I've got an old Peugeot bike I've been riding, and I like it but I'd like to make it better for long rides. I'd like to replace some parts, the steel rims aren't good for braking and I'd like handlebars / brakes that are more comfortable.

I can try grabbing random used parts and replacing them, or buying new ones, but I'm wondering if its even worth it. Would I be better off just buying a new bike, or what parts would you recommend I use to improve this?

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  • 6
    How stuck are you on originality? Keeping the bike "period-correct" ? That's a gorgeous bike!
    – Criggie
    Apr 30, 2019 at 4:40
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    We don't do valuation here, but I think we have a responsibility to point out that original condition bikes such as these have real value it would almost certainly be more cost effective to sell it as is and buy something new with the proceeds.
    – mattnz
    Apr 30, 2019 at 9:15
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    I'd like to make it better for long rides A bit off-topic, but level your saddle out to make it better for long rides. The way your saddle is leaning forward means you spend the entire ride holding yourself back from sliding forward off the saddle. And doing that for perhaps a few hours will be difficult and very uncomfortable. If you have that saddle positioned like that because it's too uncomfortable to ride otherwise, you need a different saddle. There's a reason why you can find so many different saddle shapes - different people need different saddles. Apr 30, 2019 at 9:15
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    To clarify for the OP - "is it worth it" is hard to answer because it depends so heavily on criteria, preferences, and values. Some people want to preserve old bikes. Others want a certain utility. Some people want parts or brands they're familiar with. Some want durability, others want lightness. Everyone talks about what would be "cheaper" in an apparent sense to quantify the answer, but even then it's very murky - Do you do your own labor? Do you like doing the work? Do you already own the right tools? Do you care about total cost over 10 years, or just cash out of pocket tomorrow?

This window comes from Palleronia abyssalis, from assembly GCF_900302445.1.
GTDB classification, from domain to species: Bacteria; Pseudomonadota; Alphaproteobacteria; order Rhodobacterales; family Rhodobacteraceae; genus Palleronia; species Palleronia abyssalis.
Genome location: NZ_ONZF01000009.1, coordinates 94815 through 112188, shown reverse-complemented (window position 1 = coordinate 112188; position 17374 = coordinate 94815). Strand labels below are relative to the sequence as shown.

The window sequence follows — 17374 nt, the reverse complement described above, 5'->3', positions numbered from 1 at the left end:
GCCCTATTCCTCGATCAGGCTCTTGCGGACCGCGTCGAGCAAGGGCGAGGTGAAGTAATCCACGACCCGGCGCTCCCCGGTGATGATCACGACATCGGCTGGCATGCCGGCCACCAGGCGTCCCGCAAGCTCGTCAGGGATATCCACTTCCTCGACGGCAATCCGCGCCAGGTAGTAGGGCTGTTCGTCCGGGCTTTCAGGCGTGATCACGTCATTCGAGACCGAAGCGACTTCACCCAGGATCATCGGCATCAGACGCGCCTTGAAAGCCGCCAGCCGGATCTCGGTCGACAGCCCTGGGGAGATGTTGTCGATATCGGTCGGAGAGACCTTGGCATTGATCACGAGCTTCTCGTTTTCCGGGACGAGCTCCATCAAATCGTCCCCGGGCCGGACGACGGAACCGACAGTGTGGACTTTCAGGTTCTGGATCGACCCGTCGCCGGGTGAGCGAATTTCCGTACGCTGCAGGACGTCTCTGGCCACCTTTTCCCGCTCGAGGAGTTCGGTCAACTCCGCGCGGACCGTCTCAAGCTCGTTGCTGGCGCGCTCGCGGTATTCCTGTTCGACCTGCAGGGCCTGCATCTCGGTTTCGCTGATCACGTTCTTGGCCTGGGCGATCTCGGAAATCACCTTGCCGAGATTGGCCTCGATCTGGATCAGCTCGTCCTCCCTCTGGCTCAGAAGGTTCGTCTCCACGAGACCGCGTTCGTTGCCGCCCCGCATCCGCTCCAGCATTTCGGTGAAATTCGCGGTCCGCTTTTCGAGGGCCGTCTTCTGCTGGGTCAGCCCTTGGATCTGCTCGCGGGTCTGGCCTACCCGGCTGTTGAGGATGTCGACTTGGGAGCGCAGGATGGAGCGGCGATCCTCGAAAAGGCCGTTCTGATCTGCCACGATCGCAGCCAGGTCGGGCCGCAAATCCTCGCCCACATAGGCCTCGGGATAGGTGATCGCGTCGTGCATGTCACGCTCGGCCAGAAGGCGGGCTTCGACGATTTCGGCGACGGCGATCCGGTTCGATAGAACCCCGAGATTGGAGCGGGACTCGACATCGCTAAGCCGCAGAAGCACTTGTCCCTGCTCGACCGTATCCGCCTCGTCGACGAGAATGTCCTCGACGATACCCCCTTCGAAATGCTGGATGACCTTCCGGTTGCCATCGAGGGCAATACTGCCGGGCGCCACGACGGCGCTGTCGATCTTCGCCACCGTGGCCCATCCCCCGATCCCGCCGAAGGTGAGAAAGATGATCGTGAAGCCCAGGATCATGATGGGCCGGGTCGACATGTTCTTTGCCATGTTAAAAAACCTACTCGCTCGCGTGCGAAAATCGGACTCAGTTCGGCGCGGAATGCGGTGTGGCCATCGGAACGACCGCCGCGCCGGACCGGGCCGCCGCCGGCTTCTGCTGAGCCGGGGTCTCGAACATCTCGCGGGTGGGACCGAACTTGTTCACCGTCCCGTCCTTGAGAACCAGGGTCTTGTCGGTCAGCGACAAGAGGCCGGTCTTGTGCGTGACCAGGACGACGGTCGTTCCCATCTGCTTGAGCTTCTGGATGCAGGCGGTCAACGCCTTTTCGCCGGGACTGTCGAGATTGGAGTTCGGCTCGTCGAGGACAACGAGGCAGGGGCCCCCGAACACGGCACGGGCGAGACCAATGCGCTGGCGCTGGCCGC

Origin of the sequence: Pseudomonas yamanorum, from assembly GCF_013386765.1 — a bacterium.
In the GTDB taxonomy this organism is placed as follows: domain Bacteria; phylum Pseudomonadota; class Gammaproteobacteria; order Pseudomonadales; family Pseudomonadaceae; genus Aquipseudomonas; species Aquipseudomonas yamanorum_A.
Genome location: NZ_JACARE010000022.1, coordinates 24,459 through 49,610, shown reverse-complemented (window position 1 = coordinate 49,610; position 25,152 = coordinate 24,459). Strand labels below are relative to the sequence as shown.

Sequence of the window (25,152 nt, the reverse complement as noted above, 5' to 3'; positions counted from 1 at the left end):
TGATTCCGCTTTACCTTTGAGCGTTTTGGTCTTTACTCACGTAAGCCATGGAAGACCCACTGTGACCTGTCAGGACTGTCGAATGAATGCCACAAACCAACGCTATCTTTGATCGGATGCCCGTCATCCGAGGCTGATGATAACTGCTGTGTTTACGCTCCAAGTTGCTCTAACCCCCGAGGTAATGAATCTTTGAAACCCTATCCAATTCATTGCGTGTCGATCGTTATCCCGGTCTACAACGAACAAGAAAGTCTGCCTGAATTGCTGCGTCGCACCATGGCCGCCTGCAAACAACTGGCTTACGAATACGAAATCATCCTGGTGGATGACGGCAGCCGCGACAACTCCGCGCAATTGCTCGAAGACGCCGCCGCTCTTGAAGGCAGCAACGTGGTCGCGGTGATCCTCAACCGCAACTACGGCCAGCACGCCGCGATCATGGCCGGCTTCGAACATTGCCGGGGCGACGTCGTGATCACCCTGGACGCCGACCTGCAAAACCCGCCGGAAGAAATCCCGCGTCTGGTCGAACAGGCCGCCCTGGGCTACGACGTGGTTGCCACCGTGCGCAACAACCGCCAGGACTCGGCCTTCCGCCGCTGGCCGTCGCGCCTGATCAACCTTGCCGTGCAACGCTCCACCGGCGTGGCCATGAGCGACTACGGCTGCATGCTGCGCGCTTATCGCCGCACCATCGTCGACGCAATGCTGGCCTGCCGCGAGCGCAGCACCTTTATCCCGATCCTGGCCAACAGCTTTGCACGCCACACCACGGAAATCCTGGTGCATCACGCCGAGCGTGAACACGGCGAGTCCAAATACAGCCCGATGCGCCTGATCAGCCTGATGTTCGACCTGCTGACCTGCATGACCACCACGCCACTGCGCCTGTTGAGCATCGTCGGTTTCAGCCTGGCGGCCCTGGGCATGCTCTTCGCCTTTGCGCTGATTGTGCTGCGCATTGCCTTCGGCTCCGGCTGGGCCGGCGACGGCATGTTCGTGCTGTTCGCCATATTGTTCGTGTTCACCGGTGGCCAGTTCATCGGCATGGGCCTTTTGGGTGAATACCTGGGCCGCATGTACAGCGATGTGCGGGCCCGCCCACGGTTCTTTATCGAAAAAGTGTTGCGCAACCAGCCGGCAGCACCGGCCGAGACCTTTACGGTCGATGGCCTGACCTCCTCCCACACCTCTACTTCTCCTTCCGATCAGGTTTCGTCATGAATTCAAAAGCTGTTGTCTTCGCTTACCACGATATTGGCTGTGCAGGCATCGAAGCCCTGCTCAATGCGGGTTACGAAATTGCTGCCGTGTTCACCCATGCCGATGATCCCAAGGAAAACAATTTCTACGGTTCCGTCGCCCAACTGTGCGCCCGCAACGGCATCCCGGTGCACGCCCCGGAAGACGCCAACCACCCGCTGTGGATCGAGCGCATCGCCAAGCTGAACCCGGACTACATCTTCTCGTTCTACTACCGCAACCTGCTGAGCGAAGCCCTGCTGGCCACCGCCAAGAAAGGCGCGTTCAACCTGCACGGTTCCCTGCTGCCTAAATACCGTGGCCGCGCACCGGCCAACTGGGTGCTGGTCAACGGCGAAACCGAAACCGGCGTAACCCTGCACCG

– dwizum
    Apr 30, 2019 at 13:21
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    Also, the valve stem of your front wheel is at a rakish angle, which makes it more susceptible to tearing in the hole causing a front puncture and potential loss of control of the bike. You should deflate the tyre, adjust the positioning so the valve stem is perpendicular to the rim and reinflate. It'll only take a minute. Apr 30, 2019 at 13:51

3 Answers 3


This is often called "the slippery slope of knock-on upgrades" which can get expensive quickly.

There are two simple and relatively cheap upgrades to try.

  1. Replace the brake pad inserts with modern compound Kool Stop. They will brake better than the original ones, which may also be a bit hardened with age. There will be a model that fits your brake pad holders. A relatively invisible upgrade.

  2. Replace the bartape with something a bit nicer. I think you've got the thin nylon strap stuff, and its come away from the corners. Try some new modern material/retro style. You might choose to remain with white to match the brake levers, or a more dirt-hiding black to match the saddle, or some other colour that appeals. But wrap it properly and it will be more comfortable.